4 pages
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1196 words
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Outcomes vs the Right Duties

July 12, 2018
Mendoza 1
Andreina Mendoza
Professor Albright
PHIL 2400-001
5 March 2018
Outcomes vs the Right Duties
Have you ever done something unethical, only because it benefited the majority? Or,
have you done your duty, no matter if the outcome was bad? These questions are to help expose
two moral theories: Deontology and Utilitarianism, which are used to tell us how to live our
lives. Both of these theories are pertinent to everyday scenarios; they have their negative and
positive aspects, but one could never be completely followed because of some flaws. They each
follow a different principle and are two different kinds of theories. Deontology is a
non-consequentialist theory, meaning it focuses on acts in themselves or motives being the most
significant to cause their acts. This theory’s central philosophical concept is the Categorical
Imperative: Formula of the End in Itself,
which means never to treat anyone as means, but as an
end as well. On the other hand, Utilitarianism is a consequentialist theory; consequences are the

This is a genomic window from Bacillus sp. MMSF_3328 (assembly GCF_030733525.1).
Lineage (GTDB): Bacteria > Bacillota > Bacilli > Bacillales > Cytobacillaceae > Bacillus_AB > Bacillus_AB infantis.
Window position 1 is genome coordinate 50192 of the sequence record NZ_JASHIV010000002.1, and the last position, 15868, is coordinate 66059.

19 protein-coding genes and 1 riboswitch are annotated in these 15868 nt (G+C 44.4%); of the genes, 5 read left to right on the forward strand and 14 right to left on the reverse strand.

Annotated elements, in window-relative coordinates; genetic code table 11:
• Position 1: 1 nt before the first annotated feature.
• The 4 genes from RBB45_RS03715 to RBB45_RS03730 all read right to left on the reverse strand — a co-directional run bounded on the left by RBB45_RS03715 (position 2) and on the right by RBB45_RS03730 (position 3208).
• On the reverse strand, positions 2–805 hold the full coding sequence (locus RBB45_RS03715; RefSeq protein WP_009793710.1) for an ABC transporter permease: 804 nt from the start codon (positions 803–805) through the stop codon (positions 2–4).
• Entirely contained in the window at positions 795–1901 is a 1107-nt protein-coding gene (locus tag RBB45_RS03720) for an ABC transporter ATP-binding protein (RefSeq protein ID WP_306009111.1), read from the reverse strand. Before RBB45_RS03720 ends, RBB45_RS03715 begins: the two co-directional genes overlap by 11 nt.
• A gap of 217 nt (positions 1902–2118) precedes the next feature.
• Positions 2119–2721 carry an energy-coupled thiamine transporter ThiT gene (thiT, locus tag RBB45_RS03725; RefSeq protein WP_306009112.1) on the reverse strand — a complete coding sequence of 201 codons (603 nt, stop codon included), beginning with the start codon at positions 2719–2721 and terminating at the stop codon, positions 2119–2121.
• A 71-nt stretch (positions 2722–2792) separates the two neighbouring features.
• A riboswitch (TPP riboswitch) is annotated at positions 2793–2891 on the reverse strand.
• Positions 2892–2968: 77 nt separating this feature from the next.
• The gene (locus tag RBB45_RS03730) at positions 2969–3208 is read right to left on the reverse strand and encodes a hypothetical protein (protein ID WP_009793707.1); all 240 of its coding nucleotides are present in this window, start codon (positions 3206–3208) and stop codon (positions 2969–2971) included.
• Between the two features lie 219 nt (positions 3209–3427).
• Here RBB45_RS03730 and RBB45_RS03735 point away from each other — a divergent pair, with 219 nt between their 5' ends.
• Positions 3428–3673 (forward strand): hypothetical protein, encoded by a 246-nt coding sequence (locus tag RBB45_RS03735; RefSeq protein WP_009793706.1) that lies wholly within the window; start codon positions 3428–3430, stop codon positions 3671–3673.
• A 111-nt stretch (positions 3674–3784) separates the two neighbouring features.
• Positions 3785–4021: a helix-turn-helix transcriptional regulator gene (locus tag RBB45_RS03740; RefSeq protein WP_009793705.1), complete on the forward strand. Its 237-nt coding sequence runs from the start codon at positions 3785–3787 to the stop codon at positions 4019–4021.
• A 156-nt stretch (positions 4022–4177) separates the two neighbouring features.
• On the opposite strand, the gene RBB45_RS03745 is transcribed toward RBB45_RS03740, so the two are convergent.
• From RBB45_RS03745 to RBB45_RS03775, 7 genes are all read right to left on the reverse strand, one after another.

focal point when determining if an act is considered right or wrong. This theory’s main principle
is the Greatest Happiness Principle (GHP), which means that people should act based on which
option is always producing the most amount of happiness for the greatest amount of people.
Neither theory is the fittest one, both have their flaws. Deontology can be seen as bringing more
negativity to the world since acts are done without thinking of the consequences. Utilitarianism
can also be seen as bad since one would be required to do immorally actions for the good of
Mendoza 2
everyone. Kant and Mills give their views on the theories, which help better understand the
A deontological moral theory, according to Kant, is the ethical position one takes isn’t
based on what the outcome would be, but whether it is their duty or rightfulness. Kant believed
that there was a supreme principle of morality, which is the Categorical Imperative. In the text, A
Simplified Account of Kant's Ethic
by Onora O'Neill, discusses the principle, Categorical
Imperative, specifically referring to Formula of the end in itself
: “Act in such a way that you
always treat humanity, whether in your own person or in the person of any other, never simply as
a means but always at the same time as an end”(1). To be treated as a mean is to be treated as

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